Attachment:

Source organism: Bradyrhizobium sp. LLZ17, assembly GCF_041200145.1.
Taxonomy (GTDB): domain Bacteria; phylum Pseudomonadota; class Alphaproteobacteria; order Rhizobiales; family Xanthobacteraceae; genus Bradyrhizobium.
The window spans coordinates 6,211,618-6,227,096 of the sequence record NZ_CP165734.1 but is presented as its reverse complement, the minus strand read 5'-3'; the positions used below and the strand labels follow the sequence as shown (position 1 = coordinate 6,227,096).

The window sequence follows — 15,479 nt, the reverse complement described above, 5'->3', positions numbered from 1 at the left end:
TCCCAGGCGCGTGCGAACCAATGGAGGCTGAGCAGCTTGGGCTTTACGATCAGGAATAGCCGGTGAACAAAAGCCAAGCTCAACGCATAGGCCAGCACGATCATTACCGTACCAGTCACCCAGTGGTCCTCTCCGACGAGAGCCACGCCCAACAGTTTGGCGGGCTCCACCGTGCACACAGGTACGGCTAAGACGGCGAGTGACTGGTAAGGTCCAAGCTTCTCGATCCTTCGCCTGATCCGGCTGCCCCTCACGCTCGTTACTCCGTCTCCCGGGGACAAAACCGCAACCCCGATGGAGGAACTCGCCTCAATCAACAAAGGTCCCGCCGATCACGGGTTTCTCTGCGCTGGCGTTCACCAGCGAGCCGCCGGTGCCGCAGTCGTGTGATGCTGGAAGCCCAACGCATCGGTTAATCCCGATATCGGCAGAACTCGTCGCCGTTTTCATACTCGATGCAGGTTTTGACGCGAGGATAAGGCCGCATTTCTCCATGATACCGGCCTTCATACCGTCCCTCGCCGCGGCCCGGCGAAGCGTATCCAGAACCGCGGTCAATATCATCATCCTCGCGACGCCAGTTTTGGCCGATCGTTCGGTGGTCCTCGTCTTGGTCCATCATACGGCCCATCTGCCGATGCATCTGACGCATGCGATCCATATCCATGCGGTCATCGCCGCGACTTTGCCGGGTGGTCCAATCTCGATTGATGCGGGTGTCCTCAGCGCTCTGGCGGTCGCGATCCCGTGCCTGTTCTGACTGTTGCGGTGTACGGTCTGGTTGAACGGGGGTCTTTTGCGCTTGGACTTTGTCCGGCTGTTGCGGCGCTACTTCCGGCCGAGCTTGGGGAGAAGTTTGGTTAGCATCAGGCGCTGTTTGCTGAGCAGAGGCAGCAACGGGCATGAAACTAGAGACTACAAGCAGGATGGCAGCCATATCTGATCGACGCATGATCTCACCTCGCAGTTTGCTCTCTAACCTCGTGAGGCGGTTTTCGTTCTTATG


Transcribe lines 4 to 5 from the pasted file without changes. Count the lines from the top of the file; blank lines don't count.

The window sequence follows — 15,479 nt, the reverse complement described above, 5'->3', positions numbered from 1 at the left end:
TCCCAGGCGCGTGCGAACCAATGGAGGCTGAGCAGCTTGGGCTTTACGATCAGGAATAGCCGGTGAACAAAAGCCAAGCTCAACGCATAGGCCAGCACGATCATTACCGTACCAGTCACCCAGTGGTCCTCTCCGACGAGAGCCACGCCCAACAGTTTGGCGGGCTCCACCGTGCACACAGGTACGGCTAAGACGGCGAGTGACTGGTAAGGTCCAAGCTTCTCGATCCTTCGCCTGATCCGGCTGCCCCTCACGCTCGTTACTCCGTCTCCCGGGGACAAAACCGCAACCCCGATGGAGGAACTCGCCTCAATCAACAAAGGTCCCGCCGATCACGGGTTTCTCTGCGCTGGCGTTCACCAGCGAGCCGCCGGTGCCGCAGTCGTGTGATGCTGGAAGCCCAACGCATCGGTTAATCCCGATATCGGCAGAACTCGTCGCCGTTTTCATACTCGATGCAGGTTTTGACGCGAGGATAAGGCCGCATTTCTCCATGATACCGGCCTTCATACCGTCCCTCGCCGCGGCCCGGCGAAGCGTATCCAGAACCGCGGTCAATATCATCATCCTCGCGACGCCAGTTTTGGCCGATCGTTCGGTGGTCCTCGTCTTGGTCCATCATACGGCCCATCTGCCGATGCATCTGACGCATGCGATCCATATCCATGCGGTCATCGCCGCGACTTTGCCGGGTGGTCCAATCTCGATTGATGCGGGTGTCCTCAGCGCTCTGGCGGTCGCGATCCCGTGCCTGTTCTGACTGTTGCGGTGTACGGTCTGGTTGAACGGGGGTCTTTTGCGCTTGGACTTTGTCCGGCTGTTGCGGCGCTACTTCCGGCCGAGCTTGGGGAGAAGTTTGGTTAGCATCAGGCGCTGTTTGCTGAGCAGAGGCAGCAACGGGCATGAAACTAGAGACTACAAGCAGGATGGCAGCCATATCTGATCGACGCATGATCTCACCTCGCAGTTTGCTCTCTAACCTCGTGAGGCGGTTTTCGTTCTTATG